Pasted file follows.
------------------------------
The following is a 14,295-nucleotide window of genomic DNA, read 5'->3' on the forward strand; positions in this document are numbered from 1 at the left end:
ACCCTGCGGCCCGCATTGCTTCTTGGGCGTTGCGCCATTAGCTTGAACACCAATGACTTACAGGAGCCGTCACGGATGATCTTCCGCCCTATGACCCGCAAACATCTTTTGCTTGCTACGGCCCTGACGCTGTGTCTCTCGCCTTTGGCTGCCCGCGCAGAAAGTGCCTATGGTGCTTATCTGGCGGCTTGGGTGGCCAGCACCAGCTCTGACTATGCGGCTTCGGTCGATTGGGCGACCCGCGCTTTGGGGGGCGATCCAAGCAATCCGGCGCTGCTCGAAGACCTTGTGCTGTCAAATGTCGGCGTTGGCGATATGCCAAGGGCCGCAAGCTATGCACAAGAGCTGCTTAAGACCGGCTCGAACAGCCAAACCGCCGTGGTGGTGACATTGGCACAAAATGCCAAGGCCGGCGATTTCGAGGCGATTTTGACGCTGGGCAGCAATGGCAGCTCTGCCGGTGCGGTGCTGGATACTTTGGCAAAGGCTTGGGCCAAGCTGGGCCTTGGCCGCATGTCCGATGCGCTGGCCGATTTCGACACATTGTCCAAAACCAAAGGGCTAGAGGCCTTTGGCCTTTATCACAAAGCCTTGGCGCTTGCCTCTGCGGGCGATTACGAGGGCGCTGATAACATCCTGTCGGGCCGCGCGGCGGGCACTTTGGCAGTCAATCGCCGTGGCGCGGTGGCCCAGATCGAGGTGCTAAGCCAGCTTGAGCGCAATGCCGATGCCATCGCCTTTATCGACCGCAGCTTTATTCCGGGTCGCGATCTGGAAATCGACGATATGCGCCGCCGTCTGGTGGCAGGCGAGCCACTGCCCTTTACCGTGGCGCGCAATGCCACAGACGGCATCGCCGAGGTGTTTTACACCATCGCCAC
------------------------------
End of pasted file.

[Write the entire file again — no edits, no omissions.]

The following is a 14,295-nucleotide window of genomic DNA, read 5'->3' on the forward strand; positions in this document are numbered from 1 at the left end:
ACCCTGCGGCCCGCATTGCTTCTTGGGCGTTGCGCCATTAGCTTGAACACCAATGACTTACAGGAGCCGTCACGGATGATCTTCCGCCCTATGACCCGCAAACATCTTTTGCTTGCTACGGCCCTGACGCTGTGTCTCTCGCCTTTGGCTGCCCGCGCAGAAAGTGCCTATGGTGCTTATCTGGCGGCTTGGGTGGCCAGCACCAGCTCTGACTATGCGGCTTCGGTCGATTGGGCGACCCGCGCTTTGGGGGGCGATCCAAGCAATCCGGCGCTGCTCGAAGACCTTGTGCTGTCAAATGTCGGCGTTGGCGATATGCCAAGGGCCGCAAGCTATGCACAAGAGCTGCTTAAGACCGGCTCGAACAGCCAAACCGCCGTGGTGGTGACATTGGCACAAAATGCCAAGGCCGGCGATTTCGAGGCGATTTTGACGCTGGGCAGCAATGGCAGCTCTGCCGGTGCGGTGCTGGATACTTTGGCAAAGGCTTGGGCCAAGCTGGGCCTTGGCCGCATGTCCGATGCGCTGGCCGATTTCGACACATTGTCCAAAACCAAAGGGCTAGAGGCCTTTGGCCTTTATCACAAAGCCTTGGCGCTTGCCTCTGCGGGCGATTACGAGGGCGCTGATAACATCCTGTCGGGCCGCGCGGCGGGCACTTTGGCAGTCAATCGCCGTGGCGCGGTGGCCCAGATCGAGGTGCTAAGCCAGCTTGAGCGCAATGCCGATGCCATCGCCTTTATCGACCGCAGCTTTATTCCGGGTCGCGATCTGGAAATCGACGATATGCGCCGCCGTCTGGTGGCAGGCGAGCCACTGCCCTTTACCGTGGCGCGCAATGCCACAGACGGCATCGCCGAGGTGTTTTACACCATCGCCAC